Kevin

I have many dead lines running down my screen. White, blue, green, cyan, red. Tons of them.

John

How do I fix the dead pixels on a Sony LCD HDTV? They’re blue, you can only see them when the screen is black or dark, I tried UDPixels but didn’t worked, help.

Onio-n

I want to try some of these as my nice new 20″ iMac has a stuck pixel (stays light blue) whic is very annoying but I can’t can’t do the “hands on” method as these computers have a glass cover in front of the LCD. What can I do?

edward

so unfair…seems to work 4 evry1 else but i cant get rid ov myn….it was ther since i first bought the LCD O_o

shabaki

wat if its in a game consol screen such as a Nintendo DS ,in the case that i have tho oits always a single pixel that is white…. is it likely its a dead pixel that turned white from the backligh?…..

CryoSilver

I’ve found that using a pencil eraser to rub the monitor works pretty well.

Ripper

Try running the screen saver 3-d pipes for a few seconds then click the cancel tab. Goes back to None, or the screen saver you used before…Works for me….

brittanybunni

i have a question. i believe i have a stuck pixel. i am trying these repairs as we speak (or type). my new laptop shows a tiny red dot on the screen except white yellow or ofcourse red backgrounds…i think it is confused! any suggestions. im usisn ud right now and i tried jscreen fix and no luck

Tina

Brittany,

if it’s a new laptop and if you could not fix it with the help of my article, I suggest you simply ask for a replacement or repair of the laptop. Since the laptop is new, this should be free. But ask first!

Good luck!

Steve

Hey Tina,

I tried everything and it worked from Monday until today. I haven’t seen the stuck pixel for 3 days but it came back again. I mean I can see sometimes but if I press the screen where the pixel is it disappears. So my question is: is the stuck pixel always going to be there just won’t be visiable?

Thank you very much

Steve

Tina

Steve,

have you tried pushing it and letting the software run over it simultaneously and for an extended period of time?

I could imagine that some crystals were still stuck, although not causing a visible stuck pixel. Over time or while the TFT was turned off, they may have caused another block, which resulted in the stuck pixel to reappear.

Mind you, this is just my wild guessing! I’m not that kind of doctor. ;)

You may just want to keep trying. However, if the TFT is covered by warranty, get it exchanged or fixed by a professional!

dave

i tryed everything i have this little red dot on the bottom right of my lcd and i just took the screen out the box but i do not wanna waist gas going to return it its a emachines monitor do you think i should take it back?

Tina

If none of the advice given in my article cures your pixel, call the shop and tell them about the problem and that you would like to return the screen and receive an exchange.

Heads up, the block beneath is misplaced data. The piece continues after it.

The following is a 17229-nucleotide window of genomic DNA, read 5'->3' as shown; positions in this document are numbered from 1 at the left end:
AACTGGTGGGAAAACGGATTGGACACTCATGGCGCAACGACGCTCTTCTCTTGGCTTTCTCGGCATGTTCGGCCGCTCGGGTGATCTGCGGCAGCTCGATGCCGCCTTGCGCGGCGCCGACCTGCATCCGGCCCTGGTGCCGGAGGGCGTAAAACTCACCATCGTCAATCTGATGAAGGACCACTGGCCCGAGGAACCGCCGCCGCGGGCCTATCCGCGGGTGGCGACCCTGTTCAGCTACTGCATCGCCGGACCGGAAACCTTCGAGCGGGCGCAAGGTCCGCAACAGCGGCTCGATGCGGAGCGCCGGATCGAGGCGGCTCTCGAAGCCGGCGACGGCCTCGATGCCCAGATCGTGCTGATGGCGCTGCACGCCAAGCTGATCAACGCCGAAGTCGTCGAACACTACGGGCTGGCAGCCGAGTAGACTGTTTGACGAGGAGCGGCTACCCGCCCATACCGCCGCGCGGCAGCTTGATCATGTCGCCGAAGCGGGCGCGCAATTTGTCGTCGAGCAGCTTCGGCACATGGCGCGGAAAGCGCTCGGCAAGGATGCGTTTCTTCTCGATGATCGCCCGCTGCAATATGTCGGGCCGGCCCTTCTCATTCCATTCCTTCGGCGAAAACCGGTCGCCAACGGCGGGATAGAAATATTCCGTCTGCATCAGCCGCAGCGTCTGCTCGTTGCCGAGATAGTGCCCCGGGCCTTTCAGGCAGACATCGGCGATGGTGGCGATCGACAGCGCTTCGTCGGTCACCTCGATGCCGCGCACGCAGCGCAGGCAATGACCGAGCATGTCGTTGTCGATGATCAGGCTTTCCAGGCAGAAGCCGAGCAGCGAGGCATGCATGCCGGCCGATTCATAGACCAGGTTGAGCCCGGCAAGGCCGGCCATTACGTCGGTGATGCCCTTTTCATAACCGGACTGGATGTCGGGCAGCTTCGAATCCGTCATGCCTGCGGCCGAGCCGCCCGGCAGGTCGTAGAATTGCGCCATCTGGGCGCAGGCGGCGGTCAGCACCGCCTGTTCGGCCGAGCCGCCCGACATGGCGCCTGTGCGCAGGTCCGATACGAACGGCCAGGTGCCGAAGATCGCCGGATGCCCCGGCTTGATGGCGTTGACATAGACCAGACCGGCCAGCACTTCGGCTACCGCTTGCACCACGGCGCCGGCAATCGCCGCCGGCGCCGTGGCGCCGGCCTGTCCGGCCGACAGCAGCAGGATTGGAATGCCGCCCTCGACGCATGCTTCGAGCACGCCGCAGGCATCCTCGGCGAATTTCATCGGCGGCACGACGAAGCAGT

You should call in advance to be sure what the terms are, whether they will attempt to send it in for repair and to make sure they have a copy to exchange.

When you pick up the new/fixed monitor, insist that you can test it in store before you leave.

Maybe you’re lucky and they will offer something to make up for the inconvenience

anna

Hi,
I noticed a splotch of dead pixels in my HP G60 last night. It was a little bigger than the head of a pin with a thin line dropping. Then I started to think it was getting bigger, so I marked where it was with one of the desktop icons. Then I started to watch Dexter, when the episode ended, the line that was dropping was like an inch bigger! So I got mad and turned off the laptop thinking it would prevent more damage. It wasn’t that bad, I have a 16″ screen, and it was about 1″ into de left side, it would probably be on top of the photoshop tools, thus not interfering with the images. But this afteroon I turned it on again to get some stuff I wanted to watch on my other pc and it was even bigger! it’s thicker now, and almost 3″ long!!! what’s wrong? How did this happen? I was reading about it and I haven’t heard anyone say they spread like this! it’s leaking! And I do not have warranty! it was purchased in another country! I can’t return it! I’ll yell at HP, but I think i’m screwed anyway. Is there a way to stop it from spreading? turning it off didn’t seem to help at all.

Help me, please!
thanks!

anna

btw, I didn’t try to fix it, I did not rub any pixel.
it’s just leaking, like ink on a napkin.
and it’s definitely dead. I can see the black stain even with the computer off.

mskoch

Thank you, thank you, thank you!!! I tried the JScreenFix for about 20 minutes and saw no result, then decided to try the message method. I wrapped the eraser cap on a pencil with a lens cloth and gently rub the pixel (which is bright green) with the JScreenFix flashing in the background. After about a minute I moved the screen to check and saw the pixel blinking, then disappeared! I cannot believe it! Now I have a perfect monitor!

Harsha

If your dead/stuck pixel is brand new(or even a few days old), use a new eraser(since they have sharper corners), and gently press the screen where the stuck pixel is, it has helped me nearly every time!

Wosush

Just another technique that helped to me is spraying stucked pixels with cleaning kit for LCDs and then drying it off using massage with a cloth.